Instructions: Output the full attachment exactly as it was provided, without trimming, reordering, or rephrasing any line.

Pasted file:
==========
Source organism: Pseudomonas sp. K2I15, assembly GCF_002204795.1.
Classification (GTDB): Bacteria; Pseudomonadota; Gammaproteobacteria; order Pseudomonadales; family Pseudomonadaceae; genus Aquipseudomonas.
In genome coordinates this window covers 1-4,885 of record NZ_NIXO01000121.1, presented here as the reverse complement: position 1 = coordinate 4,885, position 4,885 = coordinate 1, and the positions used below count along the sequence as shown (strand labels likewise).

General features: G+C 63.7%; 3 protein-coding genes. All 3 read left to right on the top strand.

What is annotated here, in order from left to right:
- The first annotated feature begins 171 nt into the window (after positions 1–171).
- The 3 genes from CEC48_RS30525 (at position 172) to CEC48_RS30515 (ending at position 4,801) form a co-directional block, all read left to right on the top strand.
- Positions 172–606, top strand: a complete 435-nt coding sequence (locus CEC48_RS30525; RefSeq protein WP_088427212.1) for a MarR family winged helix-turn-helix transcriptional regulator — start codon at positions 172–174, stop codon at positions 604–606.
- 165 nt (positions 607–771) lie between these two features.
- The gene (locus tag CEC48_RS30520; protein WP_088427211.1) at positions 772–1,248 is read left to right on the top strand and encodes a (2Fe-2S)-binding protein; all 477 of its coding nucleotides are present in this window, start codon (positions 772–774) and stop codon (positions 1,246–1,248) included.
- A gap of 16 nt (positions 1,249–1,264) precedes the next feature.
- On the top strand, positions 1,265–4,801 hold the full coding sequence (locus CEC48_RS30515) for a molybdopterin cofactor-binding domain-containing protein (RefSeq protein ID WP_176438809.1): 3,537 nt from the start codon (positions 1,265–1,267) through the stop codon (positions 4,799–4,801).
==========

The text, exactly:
Source organism: Pseudomonas sp. K2I15, assembly GCF_002204795.1.
Classification (GTDB): Bacteria; Pseudomonadota; Gammaproteobacteria; order Pseudomonadales; family Pseudomonadaceae; genus Aquipseudomonas.
In genome coordinates this window covers 1-4,885 of record NZ_NIXO01000121.1, presented here as the reverse complement: position 1 = coordinate 4,885, position 4,885 = coordinate 1, and the positions used below count along the sequence as shown (strand labels likewise).

General features: G+C 63.7%; 3 protein-coding genes. All 3 read left to right on the top strand.

What is annotated here, in order from left to right:
- The first annotated feature begins 171 nt into the window (after positions 1–171).
- The 3 genes from CEC48_RS30525 (at position 172) to CEC48_RS30515 (ending at position 4,801) form a co-directional block, all read left to right on the top strand.
- Positions 172–606, top strand: a complete 435-nt coding sequence (locus CEC48_RS30525; RefSeq protein WP_088427212.1) for a MarR family winged helix-turn-helix transcriptional regulator — start codon at positions 172–174, stop codon at positions 604–606.
- 165 nt (positions 607–771) lie between these two features.
- The gene (locus tag CEC48_RS30520; protein WP_088427211.1) at positions 772–1,248 is read left to right on the top strand and encodes a (2Fe-2S)-binding protein; all 477 of its coding nucleotides are present in this window, start codon (positions 772–774) and stop codon (positions 1,246–1,248) included.
- A gap of 16 nt (positions 1,249–1,264) precedes the next feature.
- On the top strand, positions 1,265–4,801 hold the full coding sequence (locus CEC48_RS30515) for a molybdopterin cofactor-binding domain-containing protein (RefSeq protein ID WP_176438809.1): 3,537 nt from the start codon (positions 1,265–1,267) through the stop codon (positions 4,799–4,801).